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Buck Selleck defines teamwork off the ice


PRESCOTT - Austin "Buck" Selleck was having a productive season start as Right Wing/Center for the South Grenville Rangers Midget Rep team in the fall of 2015. Coming off of a 48-goal and 30-assist season in 2014, Buck and his team had high hopes and the utmost confidence that the rising young star would continue to succeed throughout the 2015 season and beyond. It was off the ice, and on the football field, where Buck's life would be significantly changed and his athletic career suddenly halted.

A concussion sustained while playing football left the then 15-year-old with a concussion and a short time on the mend. Upon being cleared to return to the ice, a second concussion suffered during a tournament would be the catalyst to the standstill of his sports career and to the beginning of his journey to regain health and normalcy in every aspect of his life.

The accidents have left the 16-year-old St. Mary's student with prolonged and debilitating symptoms and difficulties, resulting from damage to the Occipital Nerve. Dizziness, chronic headaches, concentration and vision problems, among other issues, have become a part of daily life for Buck and his family. Numerous trips to CHEO and treatment by physiotherapists and osteopaths have made little progress in Buck's case.

"His life really came to a standstill at first. Not just in sports, but in school as well. He has problems concentrating on or looking at whiteboards and screens, and his daily headaches can take a lot out of him. He has to be very mindful of taking it easy and focusing on relaxation to try and control his symptoms to some extent. That's not easy for a 16-year-old. We have found out that his injury is muscle-resistant, so the typical treatments weren't having much result. Our next step is Lidocaine injections into the base of his skull. He still has a long way to go before sports will be back on the table; his body is still recuperating, but we feel positive about the future," said Paula Selleck, Buck's mother.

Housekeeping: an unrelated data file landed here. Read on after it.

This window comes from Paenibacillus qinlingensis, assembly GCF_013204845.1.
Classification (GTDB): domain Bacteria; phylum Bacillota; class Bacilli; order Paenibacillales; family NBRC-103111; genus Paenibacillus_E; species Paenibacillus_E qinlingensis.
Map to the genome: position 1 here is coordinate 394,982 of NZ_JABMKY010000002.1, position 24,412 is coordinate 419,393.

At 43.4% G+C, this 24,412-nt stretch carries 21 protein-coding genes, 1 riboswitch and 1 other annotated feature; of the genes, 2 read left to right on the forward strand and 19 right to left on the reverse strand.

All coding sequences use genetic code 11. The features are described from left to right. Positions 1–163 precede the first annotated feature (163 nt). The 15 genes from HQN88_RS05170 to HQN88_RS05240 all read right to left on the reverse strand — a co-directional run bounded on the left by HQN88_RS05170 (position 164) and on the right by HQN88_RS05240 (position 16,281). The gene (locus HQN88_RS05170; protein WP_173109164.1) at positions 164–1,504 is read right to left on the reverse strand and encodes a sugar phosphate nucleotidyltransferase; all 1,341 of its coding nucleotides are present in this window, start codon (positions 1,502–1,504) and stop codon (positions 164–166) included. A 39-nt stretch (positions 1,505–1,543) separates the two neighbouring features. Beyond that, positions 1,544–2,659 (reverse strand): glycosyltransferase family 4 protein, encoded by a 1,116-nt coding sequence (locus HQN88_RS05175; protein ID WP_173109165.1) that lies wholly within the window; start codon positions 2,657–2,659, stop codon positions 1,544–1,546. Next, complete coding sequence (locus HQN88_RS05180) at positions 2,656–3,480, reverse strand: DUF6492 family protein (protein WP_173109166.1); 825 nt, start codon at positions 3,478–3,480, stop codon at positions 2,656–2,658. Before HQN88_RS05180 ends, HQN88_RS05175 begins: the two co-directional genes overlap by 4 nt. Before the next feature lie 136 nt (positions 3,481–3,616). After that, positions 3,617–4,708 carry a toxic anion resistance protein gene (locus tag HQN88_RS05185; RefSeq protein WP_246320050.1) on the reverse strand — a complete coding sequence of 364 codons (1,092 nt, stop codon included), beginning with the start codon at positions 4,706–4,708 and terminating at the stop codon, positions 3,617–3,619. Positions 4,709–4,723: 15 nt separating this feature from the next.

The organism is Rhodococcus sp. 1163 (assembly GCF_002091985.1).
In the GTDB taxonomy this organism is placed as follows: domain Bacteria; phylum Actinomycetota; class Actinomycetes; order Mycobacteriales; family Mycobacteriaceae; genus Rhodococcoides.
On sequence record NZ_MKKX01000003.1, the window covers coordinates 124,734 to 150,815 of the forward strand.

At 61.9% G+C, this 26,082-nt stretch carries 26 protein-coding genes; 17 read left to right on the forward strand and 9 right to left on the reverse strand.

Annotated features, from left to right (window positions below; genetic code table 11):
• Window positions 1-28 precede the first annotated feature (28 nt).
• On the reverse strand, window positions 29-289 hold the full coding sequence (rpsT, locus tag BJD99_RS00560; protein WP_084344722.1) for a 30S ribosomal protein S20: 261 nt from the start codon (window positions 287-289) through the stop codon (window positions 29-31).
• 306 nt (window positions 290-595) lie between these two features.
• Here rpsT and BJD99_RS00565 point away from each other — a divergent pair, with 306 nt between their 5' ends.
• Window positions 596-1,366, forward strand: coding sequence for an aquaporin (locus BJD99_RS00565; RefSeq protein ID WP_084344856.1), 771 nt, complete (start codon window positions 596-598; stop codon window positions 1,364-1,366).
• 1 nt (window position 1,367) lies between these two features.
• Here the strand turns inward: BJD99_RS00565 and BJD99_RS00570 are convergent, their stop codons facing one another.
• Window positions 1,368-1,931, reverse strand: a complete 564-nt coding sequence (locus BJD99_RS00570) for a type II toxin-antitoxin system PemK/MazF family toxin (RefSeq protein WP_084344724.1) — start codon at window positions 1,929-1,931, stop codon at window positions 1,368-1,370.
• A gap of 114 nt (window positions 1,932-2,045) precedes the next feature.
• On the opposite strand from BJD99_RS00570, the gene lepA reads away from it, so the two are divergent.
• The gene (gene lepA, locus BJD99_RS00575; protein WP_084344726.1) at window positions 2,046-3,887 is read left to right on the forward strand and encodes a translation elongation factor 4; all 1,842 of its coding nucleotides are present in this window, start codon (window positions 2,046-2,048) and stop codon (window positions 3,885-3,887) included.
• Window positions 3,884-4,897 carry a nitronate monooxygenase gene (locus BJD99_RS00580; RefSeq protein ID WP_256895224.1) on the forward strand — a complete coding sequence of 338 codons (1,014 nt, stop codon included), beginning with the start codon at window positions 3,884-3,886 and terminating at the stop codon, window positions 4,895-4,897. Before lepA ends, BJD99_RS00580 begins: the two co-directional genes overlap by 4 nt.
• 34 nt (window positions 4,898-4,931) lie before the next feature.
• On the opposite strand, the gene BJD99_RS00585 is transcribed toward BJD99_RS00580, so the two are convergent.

Though the sudden transition and temporary hiatus to his hockey career initially left the young player upset and unsure about his future and his place within the South Grenville Minor Hockey Association, Buck has now found a role, responsibilities, and a new purpose with the team and the sport that means so much to him.
Following his diagnosis, Buck continued to attend every practice, game, and team event, taking it upon himself to assume a number of responsibilities behind the scenes. He runs the game clock, organizes and controls music throughout the games, cheers on his teammates, and is always willing to assist wherever needed. He also continues to partake in no-contact practice with his teammates.

"It has got to be tough, having that kind of skill and passion and not being able to play. On top of that, he's had so much to deal with physically because of his injuries. That hasn't stopped him for a minute from coming out and showing up for his team. He's absolutely a huge part of this team, he's there for whatever we need; he's his team's biggest supporter," said South Grenville Rangers Midget Rep Team Head Coach Dean Bologna of Buck's dedication to his team and to hockey.

To show their gratitude for Buck's efforts and their pride in having him as a teammate, the Rangers, along with the coaching staff and families of other teammates, came together to purchase and present Buck with a personalized Rangers jacket in a ceremony before a home game this winter.
"He was thrilled to get that jacket. These are kids he's grown up with and played with all these years, and he loves his team. For them to do something like that for him meant a lot to him. They are a great group of kids and coaching staff," said his mother.

"He loves hockey. He's a great kid, and I think being involved in hockey brings balance to his life. We're lucky and very grateful to have him as an important part of this team," said Bologna.

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